Institute of Geography

Economic Geography

Urban Economies

Ongoing Projects

DEVELOPMENT OF INDUSTRIAL TOWNS

Kleine Stadt

Places that don`t matter? Socio-economic transformation of industrial towns in Switzerland and Slovenia

This project is funded through the Swiss National Science Foundation (11/2020-11/2023)

The project will examine industrial transformation in small and medium-sized towns. We analyze how these processes play out at the firm/sector level and how they affect communities (workers, families, civic society, etc.). We will focus on current crises such as Covid-19 and its impact on industrial culture, innovation dynamics and community response. We will conduct case studies in Switzerland and utilize qualitative and participatory research methods. The project is funded through the Swiss National Science Foundation and the Slowenian National Science Foundation and we will cooperate with our Slovenian research partners from the Anton Melik Geographical Institute in Ljubljana.

Completed Projects

Urban prosperity beyond the metropolis: Analyzing small and medium-sized towns in Switzerland
 Timeline September 2015 - June 2019
Funding Swiss National Science Foundation (SNSF)
Description Small and medium-sized towns (SMTs) have received little attention from both scholars and practitioners in urban and regional development. This research project aims to analyze the economic and political role of SMTs in Switzerland. We integrate a political science and economic geography perspective.
Involved Researchers
  • Heike Mayer, University of Bern
  • Fritz Sager, University of Bern
  • Rahel Meili, University of Bern
  • David Kaufmann, University of Bern
Press Release Press Release SNSF
Publications
Capital City Dynamics: A Comparative Analysis of Innovation and Positioning of Secondary Capital City Regions
 Timeline May 2013 - April 2016
Funding Swiss National Science Foundation (SNF)
Description Global and world city theories as well as new approaches to metropolitanization challenge the traditional role and centrality of capital cities. More specifically, capital cities that are not the dominant economic centers of their nations – so-called secondary capital cities – tend to be overlooked in the fields of economic geography and political science. This comparative research project examines the changing economic and political roles of four secondary capital cities (Bern, The Hague, Ottawa and Washington D.C.).
Involved Researchers
  • Heike Mayer, University of Bern
  • Fritz Sager, University of Bern
  • Martin Warland, University of Bern
  • David Kaufmann, University of Bern
Using Federal Institutions for the Regional Value Chains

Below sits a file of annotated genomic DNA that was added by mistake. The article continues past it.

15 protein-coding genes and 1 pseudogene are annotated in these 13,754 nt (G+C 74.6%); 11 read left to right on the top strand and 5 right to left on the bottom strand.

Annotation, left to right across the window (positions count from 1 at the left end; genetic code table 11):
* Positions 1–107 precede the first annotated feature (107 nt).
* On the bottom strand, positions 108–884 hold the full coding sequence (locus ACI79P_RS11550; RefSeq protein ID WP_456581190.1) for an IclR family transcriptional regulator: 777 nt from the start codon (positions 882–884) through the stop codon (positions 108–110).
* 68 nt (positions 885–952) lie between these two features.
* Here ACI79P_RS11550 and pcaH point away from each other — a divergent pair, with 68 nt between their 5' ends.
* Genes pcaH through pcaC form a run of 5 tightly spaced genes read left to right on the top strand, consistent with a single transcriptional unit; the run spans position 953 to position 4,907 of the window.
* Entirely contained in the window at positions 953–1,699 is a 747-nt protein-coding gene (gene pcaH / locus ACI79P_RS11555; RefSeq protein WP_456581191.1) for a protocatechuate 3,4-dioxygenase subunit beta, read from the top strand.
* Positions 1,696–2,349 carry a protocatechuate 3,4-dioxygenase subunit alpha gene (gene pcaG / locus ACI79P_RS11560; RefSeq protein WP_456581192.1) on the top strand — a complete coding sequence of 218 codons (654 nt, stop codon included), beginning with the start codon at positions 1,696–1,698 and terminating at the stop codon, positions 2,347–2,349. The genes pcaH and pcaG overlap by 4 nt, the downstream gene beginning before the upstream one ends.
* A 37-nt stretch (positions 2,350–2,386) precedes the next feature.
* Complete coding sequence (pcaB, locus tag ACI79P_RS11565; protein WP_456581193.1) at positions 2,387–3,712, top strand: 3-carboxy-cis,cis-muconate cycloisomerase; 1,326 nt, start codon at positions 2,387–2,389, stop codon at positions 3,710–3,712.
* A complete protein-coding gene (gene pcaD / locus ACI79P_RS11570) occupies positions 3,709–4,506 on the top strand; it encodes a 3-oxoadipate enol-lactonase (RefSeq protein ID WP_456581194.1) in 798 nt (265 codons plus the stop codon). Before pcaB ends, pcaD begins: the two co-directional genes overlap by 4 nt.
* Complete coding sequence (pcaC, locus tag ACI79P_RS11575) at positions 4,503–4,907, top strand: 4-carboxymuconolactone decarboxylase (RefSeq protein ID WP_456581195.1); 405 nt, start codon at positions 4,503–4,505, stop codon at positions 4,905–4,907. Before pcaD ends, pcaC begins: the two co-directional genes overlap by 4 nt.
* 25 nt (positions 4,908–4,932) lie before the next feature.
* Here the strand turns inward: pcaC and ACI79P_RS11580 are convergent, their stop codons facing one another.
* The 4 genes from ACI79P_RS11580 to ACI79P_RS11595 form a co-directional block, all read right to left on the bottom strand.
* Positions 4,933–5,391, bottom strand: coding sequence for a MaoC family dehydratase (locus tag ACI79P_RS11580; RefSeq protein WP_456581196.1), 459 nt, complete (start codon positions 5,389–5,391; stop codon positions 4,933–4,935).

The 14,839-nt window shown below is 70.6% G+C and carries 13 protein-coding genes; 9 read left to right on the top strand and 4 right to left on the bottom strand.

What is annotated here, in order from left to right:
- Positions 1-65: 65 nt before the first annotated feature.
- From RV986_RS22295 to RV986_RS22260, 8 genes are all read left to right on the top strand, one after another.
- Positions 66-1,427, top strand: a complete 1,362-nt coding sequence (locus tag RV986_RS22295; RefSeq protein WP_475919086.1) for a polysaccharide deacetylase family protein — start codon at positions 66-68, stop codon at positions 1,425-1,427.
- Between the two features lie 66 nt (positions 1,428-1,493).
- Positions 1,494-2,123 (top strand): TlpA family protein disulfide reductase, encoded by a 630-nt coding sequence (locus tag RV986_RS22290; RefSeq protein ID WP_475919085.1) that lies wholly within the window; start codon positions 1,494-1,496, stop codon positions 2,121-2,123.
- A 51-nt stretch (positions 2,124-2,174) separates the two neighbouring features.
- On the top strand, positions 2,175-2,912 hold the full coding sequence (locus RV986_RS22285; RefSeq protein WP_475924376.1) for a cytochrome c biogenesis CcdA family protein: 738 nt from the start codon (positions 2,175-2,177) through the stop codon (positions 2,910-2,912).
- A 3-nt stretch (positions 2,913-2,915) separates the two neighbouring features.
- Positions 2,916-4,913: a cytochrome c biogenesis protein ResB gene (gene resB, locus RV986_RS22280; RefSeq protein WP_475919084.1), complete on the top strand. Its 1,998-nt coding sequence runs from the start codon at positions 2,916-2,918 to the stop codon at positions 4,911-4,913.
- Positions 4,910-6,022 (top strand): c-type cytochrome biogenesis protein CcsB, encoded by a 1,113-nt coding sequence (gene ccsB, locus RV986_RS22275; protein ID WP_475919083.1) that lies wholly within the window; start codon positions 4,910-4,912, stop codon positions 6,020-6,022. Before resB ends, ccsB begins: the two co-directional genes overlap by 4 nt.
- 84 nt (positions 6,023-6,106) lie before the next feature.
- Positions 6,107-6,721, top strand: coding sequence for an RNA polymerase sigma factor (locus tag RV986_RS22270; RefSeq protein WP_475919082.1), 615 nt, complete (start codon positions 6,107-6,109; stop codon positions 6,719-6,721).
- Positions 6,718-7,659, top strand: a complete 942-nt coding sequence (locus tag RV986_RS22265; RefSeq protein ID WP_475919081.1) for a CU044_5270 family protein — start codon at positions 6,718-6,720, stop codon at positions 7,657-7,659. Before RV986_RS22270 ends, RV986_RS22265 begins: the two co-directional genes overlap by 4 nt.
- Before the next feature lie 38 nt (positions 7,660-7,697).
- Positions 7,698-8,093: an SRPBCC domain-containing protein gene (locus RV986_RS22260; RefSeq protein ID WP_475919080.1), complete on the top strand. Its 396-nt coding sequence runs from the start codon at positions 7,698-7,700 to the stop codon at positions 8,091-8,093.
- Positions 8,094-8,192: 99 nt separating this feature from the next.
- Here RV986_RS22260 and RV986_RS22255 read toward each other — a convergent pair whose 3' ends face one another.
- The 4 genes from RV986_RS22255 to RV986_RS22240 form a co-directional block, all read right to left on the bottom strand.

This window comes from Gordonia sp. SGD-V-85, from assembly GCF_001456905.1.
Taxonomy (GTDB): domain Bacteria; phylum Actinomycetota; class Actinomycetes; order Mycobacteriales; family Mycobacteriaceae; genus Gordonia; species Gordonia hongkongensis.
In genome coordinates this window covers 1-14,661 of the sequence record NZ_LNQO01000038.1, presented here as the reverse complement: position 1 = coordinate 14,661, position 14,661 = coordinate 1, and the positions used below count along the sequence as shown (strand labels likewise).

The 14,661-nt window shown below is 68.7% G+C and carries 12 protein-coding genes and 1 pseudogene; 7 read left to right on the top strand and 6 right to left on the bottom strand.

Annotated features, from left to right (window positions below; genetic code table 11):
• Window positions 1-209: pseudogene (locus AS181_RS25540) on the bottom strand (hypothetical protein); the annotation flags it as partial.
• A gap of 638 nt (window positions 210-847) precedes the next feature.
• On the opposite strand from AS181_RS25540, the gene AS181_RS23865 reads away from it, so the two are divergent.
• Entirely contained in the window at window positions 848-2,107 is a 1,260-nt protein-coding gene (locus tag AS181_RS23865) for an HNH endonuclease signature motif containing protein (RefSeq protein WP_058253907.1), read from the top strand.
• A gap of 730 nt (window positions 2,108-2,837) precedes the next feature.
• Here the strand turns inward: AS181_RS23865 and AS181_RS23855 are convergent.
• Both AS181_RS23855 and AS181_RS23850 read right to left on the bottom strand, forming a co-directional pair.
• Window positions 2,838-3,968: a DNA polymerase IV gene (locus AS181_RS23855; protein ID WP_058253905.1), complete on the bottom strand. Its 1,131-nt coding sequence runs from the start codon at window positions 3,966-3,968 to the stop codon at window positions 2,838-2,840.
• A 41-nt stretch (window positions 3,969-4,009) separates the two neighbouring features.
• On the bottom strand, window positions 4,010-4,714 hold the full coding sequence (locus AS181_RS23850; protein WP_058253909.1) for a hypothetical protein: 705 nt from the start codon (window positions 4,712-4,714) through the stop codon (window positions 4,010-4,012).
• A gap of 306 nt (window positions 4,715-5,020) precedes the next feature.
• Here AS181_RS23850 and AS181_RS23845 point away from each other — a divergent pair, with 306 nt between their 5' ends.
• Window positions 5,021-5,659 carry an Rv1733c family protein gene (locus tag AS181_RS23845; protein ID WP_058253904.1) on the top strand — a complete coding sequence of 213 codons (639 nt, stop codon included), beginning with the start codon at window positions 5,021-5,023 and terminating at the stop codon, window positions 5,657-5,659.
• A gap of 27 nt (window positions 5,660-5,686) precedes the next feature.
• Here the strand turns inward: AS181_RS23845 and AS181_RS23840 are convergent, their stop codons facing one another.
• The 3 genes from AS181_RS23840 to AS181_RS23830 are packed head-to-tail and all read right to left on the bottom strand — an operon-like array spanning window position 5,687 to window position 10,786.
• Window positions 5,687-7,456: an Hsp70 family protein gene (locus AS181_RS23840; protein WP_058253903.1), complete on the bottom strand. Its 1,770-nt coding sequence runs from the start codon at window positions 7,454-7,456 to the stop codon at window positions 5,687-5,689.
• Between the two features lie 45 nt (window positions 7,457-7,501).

Timeline 2012
Funding Verein Hauptstadtregion Schweiz
Description In this project, we examined the potential of selected federal institutions with regard to their effects on the economic structure of Switzerland’s Capital City Region. Particularly, we focused on the question how federal institutions influence regional value chains. 
Involved Researchers
  • Heike Mayer, University of Bern
  • Fritz Walter, ecoplan
Importance of the Capital City Region of Switzerland for the Regional Economy and its Added Value
Timeline 2011 - 2011
Funding Verein Hauptstadtregion Schweiz
Description For this project, we examined the importance and value-added effects of the capital city functions in the capital city region of Switzerland. The analysis included quantitative and qualitative data.
Involved Researchers
  • Heike Mayer, University of Bern
  • Marc Schnyder, HE-SO Wallis
Creating an Innovation Hub at St. Elizabeth in Washington D.C.
Timeline 2010-2012
Funding US Economic Development Administration
Description For this project we examined the potential of the move of headquarters of the U.S. Department of Homeland Security to a new campus on the former St. Elizabeths hospital site, which is located in the southeast of the District of Columbia. The development of the campus will be the largest federal development project since the building of the Pentagon. The goal was to examine the potential of economic development based on capital city functions in a distressed community. The work was carried out in collaboration with DC Office of Planning and with Virginia Tech colleagues.
Involved Researchers
  • Heike Mayer, University of Bern
  • Margreth Cowell, Virginia Tech
  • John Provo, Virginia Tech
  • Patrick O`Brian, Virginia Tech
  • Christina Gabriel, Carnegie Mellon
Small Town Sustainability & the Slow City Movement
Description Small towns often play critical roles in regional economic systems. When small towns focus on their specific characteristics and take advantage of their opportunities, they can become stable niches within regional, national, and global economies and take on an important role in shaping a sustainable future. In an era in which the individuality and vitality of small towns are under threat from globalization, we reflect on the potential of small towns.
 Involved Researchers: 
  • Heike Mayer, University of Bern
  • Paul Knox, Virginia Tech